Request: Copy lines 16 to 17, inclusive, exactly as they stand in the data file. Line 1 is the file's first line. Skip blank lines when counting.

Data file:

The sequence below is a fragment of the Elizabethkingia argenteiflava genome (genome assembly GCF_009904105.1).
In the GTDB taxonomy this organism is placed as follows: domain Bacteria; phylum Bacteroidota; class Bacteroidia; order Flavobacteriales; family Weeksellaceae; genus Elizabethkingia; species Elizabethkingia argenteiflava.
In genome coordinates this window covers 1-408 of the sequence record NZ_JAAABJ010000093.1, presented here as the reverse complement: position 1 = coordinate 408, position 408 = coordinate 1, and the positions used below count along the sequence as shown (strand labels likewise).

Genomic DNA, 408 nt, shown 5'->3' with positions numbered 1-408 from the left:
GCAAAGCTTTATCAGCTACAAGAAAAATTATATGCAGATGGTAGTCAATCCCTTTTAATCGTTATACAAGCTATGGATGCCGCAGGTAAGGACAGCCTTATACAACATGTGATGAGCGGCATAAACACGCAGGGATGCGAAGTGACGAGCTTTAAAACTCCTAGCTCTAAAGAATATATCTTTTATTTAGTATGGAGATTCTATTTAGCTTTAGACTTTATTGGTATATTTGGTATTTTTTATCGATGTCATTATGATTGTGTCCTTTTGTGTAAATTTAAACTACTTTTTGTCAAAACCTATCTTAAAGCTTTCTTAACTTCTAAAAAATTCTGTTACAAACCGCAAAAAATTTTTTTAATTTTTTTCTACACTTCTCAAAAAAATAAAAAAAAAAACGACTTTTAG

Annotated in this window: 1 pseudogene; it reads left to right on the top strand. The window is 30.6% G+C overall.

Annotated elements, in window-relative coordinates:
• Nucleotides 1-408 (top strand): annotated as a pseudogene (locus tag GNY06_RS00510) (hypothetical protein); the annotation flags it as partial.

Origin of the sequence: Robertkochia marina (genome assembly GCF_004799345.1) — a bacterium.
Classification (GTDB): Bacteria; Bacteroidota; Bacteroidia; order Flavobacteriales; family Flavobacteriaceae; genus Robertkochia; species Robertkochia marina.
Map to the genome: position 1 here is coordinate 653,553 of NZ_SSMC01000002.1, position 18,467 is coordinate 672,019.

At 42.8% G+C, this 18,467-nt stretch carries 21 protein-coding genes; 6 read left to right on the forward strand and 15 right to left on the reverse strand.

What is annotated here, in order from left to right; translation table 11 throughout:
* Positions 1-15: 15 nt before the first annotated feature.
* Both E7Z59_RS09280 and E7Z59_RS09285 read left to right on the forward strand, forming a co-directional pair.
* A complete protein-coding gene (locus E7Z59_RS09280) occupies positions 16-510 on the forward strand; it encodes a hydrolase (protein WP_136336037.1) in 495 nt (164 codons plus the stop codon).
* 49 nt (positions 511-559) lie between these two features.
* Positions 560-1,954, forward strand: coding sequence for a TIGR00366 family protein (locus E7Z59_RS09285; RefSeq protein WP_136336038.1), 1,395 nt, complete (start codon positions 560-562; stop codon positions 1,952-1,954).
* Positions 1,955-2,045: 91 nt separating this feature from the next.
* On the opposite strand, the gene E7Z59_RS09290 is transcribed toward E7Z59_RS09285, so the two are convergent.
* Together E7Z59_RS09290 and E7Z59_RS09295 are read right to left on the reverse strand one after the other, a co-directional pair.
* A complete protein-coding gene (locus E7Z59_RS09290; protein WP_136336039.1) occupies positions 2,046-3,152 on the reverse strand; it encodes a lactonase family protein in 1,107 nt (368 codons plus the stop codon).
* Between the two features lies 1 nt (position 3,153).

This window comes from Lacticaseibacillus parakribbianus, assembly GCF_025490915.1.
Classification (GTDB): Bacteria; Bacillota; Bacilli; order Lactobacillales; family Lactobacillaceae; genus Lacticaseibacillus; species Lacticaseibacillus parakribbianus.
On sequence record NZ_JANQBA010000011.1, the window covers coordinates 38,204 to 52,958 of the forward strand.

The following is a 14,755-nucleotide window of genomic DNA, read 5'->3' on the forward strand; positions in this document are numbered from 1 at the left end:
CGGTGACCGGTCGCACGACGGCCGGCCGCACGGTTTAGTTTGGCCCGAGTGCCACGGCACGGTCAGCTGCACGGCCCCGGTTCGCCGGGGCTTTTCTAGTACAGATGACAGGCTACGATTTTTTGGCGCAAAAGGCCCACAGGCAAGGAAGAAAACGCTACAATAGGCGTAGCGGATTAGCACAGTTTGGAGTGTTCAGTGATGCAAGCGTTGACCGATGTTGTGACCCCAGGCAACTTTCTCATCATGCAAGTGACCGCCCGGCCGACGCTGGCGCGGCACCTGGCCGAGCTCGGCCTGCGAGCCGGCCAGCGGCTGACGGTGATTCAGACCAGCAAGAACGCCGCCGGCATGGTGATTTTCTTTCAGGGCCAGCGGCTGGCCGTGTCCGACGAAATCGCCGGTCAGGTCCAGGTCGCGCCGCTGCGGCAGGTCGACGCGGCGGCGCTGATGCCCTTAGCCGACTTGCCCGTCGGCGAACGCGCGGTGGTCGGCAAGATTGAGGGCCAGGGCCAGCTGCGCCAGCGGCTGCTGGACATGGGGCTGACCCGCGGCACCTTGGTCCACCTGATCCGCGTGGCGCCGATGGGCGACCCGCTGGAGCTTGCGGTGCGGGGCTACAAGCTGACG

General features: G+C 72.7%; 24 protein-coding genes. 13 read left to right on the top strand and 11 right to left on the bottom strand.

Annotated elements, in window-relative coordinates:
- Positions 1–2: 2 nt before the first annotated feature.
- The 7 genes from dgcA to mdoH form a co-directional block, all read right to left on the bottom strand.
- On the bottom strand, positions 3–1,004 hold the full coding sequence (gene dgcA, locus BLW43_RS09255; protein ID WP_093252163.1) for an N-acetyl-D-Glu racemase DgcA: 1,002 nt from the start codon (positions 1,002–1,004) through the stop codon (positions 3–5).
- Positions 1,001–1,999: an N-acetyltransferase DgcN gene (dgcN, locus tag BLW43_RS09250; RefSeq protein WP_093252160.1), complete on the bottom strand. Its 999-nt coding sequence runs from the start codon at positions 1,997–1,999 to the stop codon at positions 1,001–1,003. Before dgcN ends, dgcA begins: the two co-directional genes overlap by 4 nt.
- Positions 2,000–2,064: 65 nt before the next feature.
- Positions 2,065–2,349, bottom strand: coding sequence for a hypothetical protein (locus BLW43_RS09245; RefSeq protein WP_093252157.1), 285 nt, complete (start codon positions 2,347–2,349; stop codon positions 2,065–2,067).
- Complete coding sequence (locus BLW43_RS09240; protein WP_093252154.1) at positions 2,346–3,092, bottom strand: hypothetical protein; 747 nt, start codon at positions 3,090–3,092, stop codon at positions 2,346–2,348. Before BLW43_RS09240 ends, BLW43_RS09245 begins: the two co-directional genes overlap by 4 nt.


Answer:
* A complete protein-coding gene (locus E7Z59_RS09280) occupies positions 16-510 on the forward strand; it encodes a hydrolase (protein WP_136336037.1) in 495 nt (164 codons plus the stop codon).
* 49 nt (positions 511-559) lie between these two features.